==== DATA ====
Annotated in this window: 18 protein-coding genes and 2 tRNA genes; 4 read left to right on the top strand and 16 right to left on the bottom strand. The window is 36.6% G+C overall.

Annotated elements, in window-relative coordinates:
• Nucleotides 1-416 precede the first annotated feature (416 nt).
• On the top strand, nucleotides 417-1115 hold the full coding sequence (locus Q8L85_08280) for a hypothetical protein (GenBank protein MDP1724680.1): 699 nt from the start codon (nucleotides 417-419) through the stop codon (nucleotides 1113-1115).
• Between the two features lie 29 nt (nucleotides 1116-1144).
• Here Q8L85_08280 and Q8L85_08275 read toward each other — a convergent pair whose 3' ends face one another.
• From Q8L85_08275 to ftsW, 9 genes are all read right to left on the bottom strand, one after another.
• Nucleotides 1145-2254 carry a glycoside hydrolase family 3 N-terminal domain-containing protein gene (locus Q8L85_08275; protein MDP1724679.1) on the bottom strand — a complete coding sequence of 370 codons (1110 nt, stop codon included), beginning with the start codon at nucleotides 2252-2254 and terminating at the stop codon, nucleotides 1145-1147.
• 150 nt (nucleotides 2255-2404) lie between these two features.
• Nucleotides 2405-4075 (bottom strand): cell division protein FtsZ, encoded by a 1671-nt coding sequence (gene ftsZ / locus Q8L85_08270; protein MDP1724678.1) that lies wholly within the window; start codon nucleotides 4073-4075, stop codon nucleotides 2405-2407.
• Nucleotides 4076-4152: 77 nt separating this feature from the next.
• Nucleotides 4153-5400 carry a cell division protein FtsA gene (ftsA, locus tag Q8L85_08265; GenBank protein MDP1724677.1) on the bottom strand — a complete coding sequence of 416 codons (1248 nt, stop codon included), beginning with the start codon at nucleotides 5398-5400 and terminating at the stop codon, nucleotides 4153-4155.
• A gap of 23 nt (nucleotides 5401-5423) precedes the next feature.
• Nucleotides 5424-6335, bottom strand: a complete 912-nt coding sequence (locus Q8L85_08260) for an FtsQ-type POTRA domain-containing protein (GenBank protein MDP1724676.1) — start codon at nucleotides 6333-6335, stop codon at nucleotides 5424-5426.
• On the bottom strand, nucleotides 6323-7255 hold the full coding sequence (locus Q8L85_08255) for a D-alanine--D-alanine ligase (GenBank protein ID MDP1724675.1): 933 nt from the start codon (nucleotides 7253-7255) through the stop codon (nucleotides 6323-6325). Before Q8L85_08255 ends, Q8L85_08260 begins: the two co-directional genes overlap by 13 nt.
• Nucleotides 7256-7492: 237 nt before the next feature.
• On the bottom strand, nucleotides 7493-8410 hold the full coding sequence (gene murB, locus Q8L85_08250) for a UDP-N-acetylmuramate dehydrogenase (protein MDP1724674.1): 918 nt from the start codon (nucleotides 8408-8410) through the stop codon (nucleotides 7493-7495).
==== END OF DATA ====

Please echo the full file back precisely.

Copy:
Annotated in this window: 18 protein-coding genes and 2 tRNA genes; 4 read left to right on the top strand and 16 right to left on the bottom strand. The window is 36.6% G+C overall.

Annotated elements, in window-relative coordinates:
• Nucleotides 1-416 precede the first annotated feature (416 nt).
• On the top strand, nucleotides 417-1115 hold the full coding sequence (locus Q8L85_08280) for a hypothetical protein (GenBank protein MDP1724680.1): 699 nt from the start codon (nucleotides 417-419) through the stop codon (nucleotides 1113-1115).
• Between the two features lie 29 nt (nucleotides 1116-1144).
• Here Q8L85_08280 and Q8L85_08275 read toward each other — a convergent pair whose 3' ends face one another.
• From Q8L85_08275 to ftsW, 9 genes are all read right to left on the bottom strand, one after another.
• Nucleotides 1145-2254 carry a glycoside hydrolase family 3 N-terminal domain-containing protein gene (locus Q8L85_08275; protein MDP1724679.1) on the bottom strand — a complete coding sequence of 370 codons (1110 nt, stop codon included), beginning with the start codon at nucleotides 2252-2254 and terminating at the stop codon, nucleotides 1145-1147.
• 150 nt (nucleotides 2255-2404) lie between these two features.
• Nucleotides 2405-4075 (bottom strand): cell division protein FtsZ, encoded by a 1671-nt coding sequence (gene ftsZ / locus Q8L85_08270; protein MDP1724678.1) that lies wholly within the window; start codon nucleotides 4073-4075, stop codon nucleotides 2405-2407.
• Nucleotides 4076-4152: 77 nt separating this feature from the next.
• Nucleotides 4153-5400 carry a cell division protein FtsA gene (ftsA, locus tag Q8L85_08265; GenBank protein MDP1724677.1) on the bottom strand — a complete coding sequence of 416 codons (1248 nt, stop codon included), beginning with the start codon at nucleotides 5398-5400 and terminating at the stop codon, nucleotides 4153-4155.
• A gap of 23 nt (nucleotides 5401-5423) precedes the next feature.
• Nucleotides 5424-6335, bottom strand: a complete 912-nt coding sequence (locus Q8L85_08260) for an FtsQ-type POTRA domain-containing protein (GenBank protein MDP1724676.1) — start codon at nucleotides 6333-6335, stop codon at nucleotides 5424-5426.
• On the bottom strand, nucleotides 6323-7255 hold the full coding sequence (locus Q8L85_08255) for a D-alanine--D-alanine ligase (GenBank protein ID MDP1724675.1): 933 nt from the start codon (nucleotides 7253-7255) through the stop codon (nucleotides 6323-6325). Before Q8L85_08255 ends, Q8L85_08260 begins: the two co-directional genes overlap by 13 nt.
• Nucleotides 7256-7492: 237 nt before the next feature.
• On the bottom strand, nucleotides 7493-8410 hold the full coding sequence (gene murB, locus Q8L85_08250) for a UDP-N-acetylmuramate dehydrogenase (protein MDP1724674.1): 918 nt from the start codon (nucleotides 8408-8410) through the stop codon (nucleotides 7493-7495).